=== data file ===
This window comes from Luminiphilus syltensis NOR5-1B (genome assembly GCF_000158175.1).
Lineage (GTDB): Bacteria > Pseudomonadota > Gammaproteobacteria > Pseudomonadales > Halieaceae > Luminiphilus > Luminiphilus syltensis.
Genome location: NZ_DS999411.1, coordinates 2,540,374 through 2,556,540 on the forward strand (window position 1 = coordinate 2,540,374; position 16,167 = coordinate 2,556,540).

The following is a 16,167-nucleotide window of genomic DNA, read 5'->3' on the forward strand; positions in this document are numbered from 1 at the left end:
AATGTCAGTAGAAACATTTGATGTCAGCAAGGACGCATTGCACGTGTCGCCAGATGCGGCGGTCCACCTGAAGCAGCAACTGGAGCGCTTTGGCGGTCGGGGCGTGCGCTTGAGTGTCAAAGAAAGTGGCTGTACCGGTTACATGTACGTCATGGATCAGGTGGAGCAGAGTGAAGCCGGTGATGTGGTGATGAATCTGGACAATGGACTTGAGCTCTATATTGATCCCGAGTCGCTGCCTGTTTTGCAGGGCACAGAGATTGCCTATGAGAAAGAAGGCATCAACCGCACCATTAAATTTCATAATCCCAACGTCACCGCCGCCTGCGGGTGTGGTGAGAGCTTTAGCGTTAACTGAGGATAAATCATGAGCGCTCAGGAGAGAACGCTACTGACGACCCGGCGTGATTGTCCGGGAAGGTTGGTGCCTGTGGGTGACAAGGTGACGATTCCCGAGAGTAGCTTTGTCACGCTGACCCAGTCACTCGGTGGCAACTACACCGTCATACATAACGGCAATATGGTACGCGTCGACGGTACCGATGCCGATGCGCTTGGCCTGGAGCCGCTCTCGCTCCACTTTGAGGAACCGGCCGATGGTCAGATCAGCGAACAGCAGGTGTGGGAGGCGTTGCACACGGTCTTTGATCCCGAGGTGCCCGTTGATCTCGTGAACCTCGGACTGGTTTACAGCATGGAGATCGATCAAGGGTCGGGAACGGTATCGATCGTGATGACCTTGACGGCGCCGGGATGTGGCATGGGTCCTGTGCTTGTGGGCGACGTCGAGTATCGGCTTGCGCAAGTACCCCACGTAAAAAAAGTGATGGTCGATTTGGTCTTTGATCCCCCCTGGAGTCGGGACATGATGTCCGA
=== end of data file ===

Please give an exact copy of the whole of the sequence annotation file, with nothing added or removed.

This window comes from Luminiphilus syltensis NOR5-1B (genome assembly GCF_000158175.1).
Lineage (GTDB): Bacteria > Pseudomonadota > Gammaproteobacteria > Pseudomonadales > Halieaceae > Luminiphilus > Luminiphilus syltensis.
Genome location: NZ_DS999411.1, coordinates 2,540,374 through 2,556,540 on the forward strand (window position 1 = coordinate 2,540,374; position 16,167 = coordinate 2,556,540).

The following is a 16,167-nucleotide window of genomic DNA, read 5'->3' on the forward strand; positions in this document are numbered from 1 at the left end:
AATGTCAGTAGAAACATTTGATGTCAGCAAGGACGCATTGCACGTGTCGCCAGATGCGGCGGTCCACCTGAAGCAGCAACTGGAGCGCTTTGGCGGTCGGGGCGTGCGCTTGAGTGTCAAAGAAAGTGGCTGTACCGGTTACATGTACGTCATGGATCAGGTGGAGCAGAGTGAAGCCGGTGATGTGGTGATGAATCTGGACAATGGACTTGAGCTCTATATTGATCCCGAGTCGCTGCCTGTTTTGCAGGGCACAGAGATTGCCTATGAGAAAGAAGGCATCAACCGCACCATTAAATTTCATAATCCCAACGTCACCGCCGCCTGCGGGTGTGGTGAGAGCTTTAGCGTTAACTGAGGATAAATCATGAGCGCTCAGGAGAGAACGCTACTGACGACCCGGCGTGATTGTCCGGGAAGGTTGGTGCCTGTGGGTGACAAGGTGACGATTCCCGAGAGTAGCTTTGTCACGCTGACCCAGTCACTCGGTGGCAACTACACCGTCATACATAACGGCAATATGGTACGCGTCGACGGTACCGATGCCGATGCGCTTGGCCTGGAGCCGCTCTCGCTCCACTTTGAGGAACCGGCCGATGGTCAGATCAGCGAACAGCAGGTGTGGGAGGCGTTGCACACGGTCTTTGATCCCGAGGTGCCCGTTGATCTCGTGAACCTCGGACTGGTTTACAGCATGGAGATCGATCAAGGGTCGGGAACGGTATCGATCGTGATGACCTTGACGGCGCCGGGATGTGGCATGGGTCCTGTGCTTGTGGGCGACGTCGAGTATCGGCTTGCGCAAGTACCCCACGTAAAAAAAGTGATGGTCGATTTGGTCTTTGATCCCCCCTGGAGTCGGGACATGATGTCCGA